RATING: easy-moderate
ELEVATION: 3610'-4250'
FEE: $15 daily per vehicle
DAY USE HOURS: 4 a.m. to 5 p.m.
Sonoita Creek State Natural Area is always open, but the Visitor Center is closed during summer. Permits for hiking, hunting and horseback riding in the Natural Area can be obtained from the park gatehouse or by calling (520) 287-6965.
FACILITIES: Primitive, hike-in camping. Major ammenities are available at adjacent 
Patagonia Lake SP
Days of wine and water at Sonoita Creek
400 Lake Patagonia Road, Patagonia.
From Tucson, go 17 miles east on Interstate 10 to the State Route 83 exit 281. Head 24 miles south on SR83 to the SR83/82 junction in Sonoita, turn right (west) on SR 82 and continue 7 miles to Lake Patagonia Road. Turn right and go four miles to the Patagonia Lake State Park gate. Pay the entry fee and proceed to the visitor center to get a free hiking permit for the natural area. Only a limited number of hikers (and horses) are allowed in the natural area at any time. So, call ahead if you're hiking with a group.
Sonoita Creek State Natural Area

Thursday, February 26, 2015



This year's theme--Illumination-- is a perfect match for hikers. Enter your best shots of moonlit lakes, sunsets, sunrises, city lights as seen from Arizona mountaintops, campfires, sun-kissed cacti, electric leaves, glowing tents or whatever light-themed image your lens captures. Winner and finalists will be featured in a PHOENIX magazine photo essay and the top photog gets a luxury weekend getaway prize. UPLOAD YOUR PHOTOS BEFORE MARCH 27, 2015.

Tuesday, February 24, 2015



Another season of Wag & Walk dog adoption hikes at Mesa's Usery Mountain Regional Park is nearly over. There are just two more opportunities left to hike with adoptable dogs from Maricopa County Animal Care & Control's Mesa shelter before we take a break until October. This is your chance to meet lovable mutts and see how well they walk on leash and behave outside of the kennel environment. The dogs are already spayed or neutered, up-to-date on their shots, licensed and ready to go home with you on the spot. Volunteer handlers will be more than happy to share tidbits about each dog's personality, activity level, care needs and goofy quirks. Even if you don't find the love of your life on the easy, one-mile loop hike, shelter volunteers will be on hand to direct you to county adoption facilities and answer questions about selecting a dog that suits your lifestyle. So, come on out and spend the day in the park while the weather is perfect.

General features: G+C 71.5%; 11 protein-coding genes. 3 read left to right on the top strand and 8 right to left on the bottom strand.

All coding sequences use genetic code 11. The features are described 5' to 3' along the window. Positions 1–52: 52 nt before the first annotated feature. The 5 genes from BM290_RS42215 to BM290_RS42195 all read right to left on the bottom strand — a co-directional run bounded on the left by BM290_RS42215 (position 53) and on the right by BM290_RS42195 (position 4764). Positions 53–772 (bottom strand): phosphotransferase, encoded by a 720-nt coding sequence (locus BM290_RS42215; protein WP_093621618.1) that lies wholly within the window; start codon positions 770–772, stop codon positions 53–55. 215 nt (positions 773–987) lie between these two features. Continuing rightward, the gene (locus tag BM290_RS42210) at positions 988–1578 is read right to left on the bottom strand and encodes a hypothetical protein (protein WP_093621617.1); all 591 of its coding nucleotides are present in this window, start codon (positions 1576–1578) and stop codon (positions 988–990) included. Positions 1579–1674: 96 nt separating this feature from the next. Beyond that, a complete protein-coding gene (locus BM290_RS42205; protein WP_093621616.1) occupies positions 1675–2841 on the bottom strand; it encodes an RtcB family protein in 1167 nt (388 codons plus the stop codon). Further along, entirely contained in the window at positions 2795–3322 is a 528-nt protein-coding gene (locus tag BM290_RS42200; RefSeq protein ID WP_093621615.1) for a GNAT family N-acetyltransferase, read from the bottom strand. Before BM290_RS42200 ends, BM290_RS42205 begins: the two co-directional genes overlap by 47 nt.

WHEN: Saturday, March 7 and April 4, 2015
WHERE: Usery Mountain Regional Park. Meet at the Area 6 Merkle trailhead.TIME: 9 a.m.


Monday, February 23, 2015


Future site of Skyline Regional Park

After years of public meetings, environmental assessments and negotiations with land management agencies, Skyline Regional Park in Buckeye is about to become a reality. Situated in mountainous, geologically complex terrain north of Interstate 10, construction on the the 8,675-acre recreational site will begin sometime in April/May. The park will be developed in phases with long term goals that include expansion of trails, building additional facilities and working toward connectivity with Maricopa County Parks and the Valley-circumnavigating Maricopa Trail. When the park opens this year, there will be paved access roads, gatehouse, developed trailhead, parking, horse staging area, picnic ramadas, restroom and camping sites along with an environmental education programming area. A 133' long by 14' wide bridge will span a gaping desert wash to connect hikers, equestrians and bikers to 14 miles of existing trails. Another 14 miles of trails are in the planning stages. The non-motorized use routes will range in challenge level from barrier-free to difficult and each will be surrounded by breathtaking Sonoran Desert plants and wildlife. Deer, javelina, desert fox, raptors and the Sonoran Desert Tortoise live among the park's rich stands of ironwood, Palo Verde and mesquite trees that shade colorful spreads of wildflowers, native vines and blooming cacti. From the park's high points, big sky views beg to be savored, which is why a special spot perched on a yawning mountain saddle will be designated for interpretive star gazing events.
Geology buffs will find much to admire at Skyline Park

The park will be open from sunrise to sunset daily. Initially there will be no fees to enter the park, but that may change over time. Check back here for park updates, opening day announcement, location details and trail reviews. Until then, you can read up on the park's history and future plans by clicking on the links below.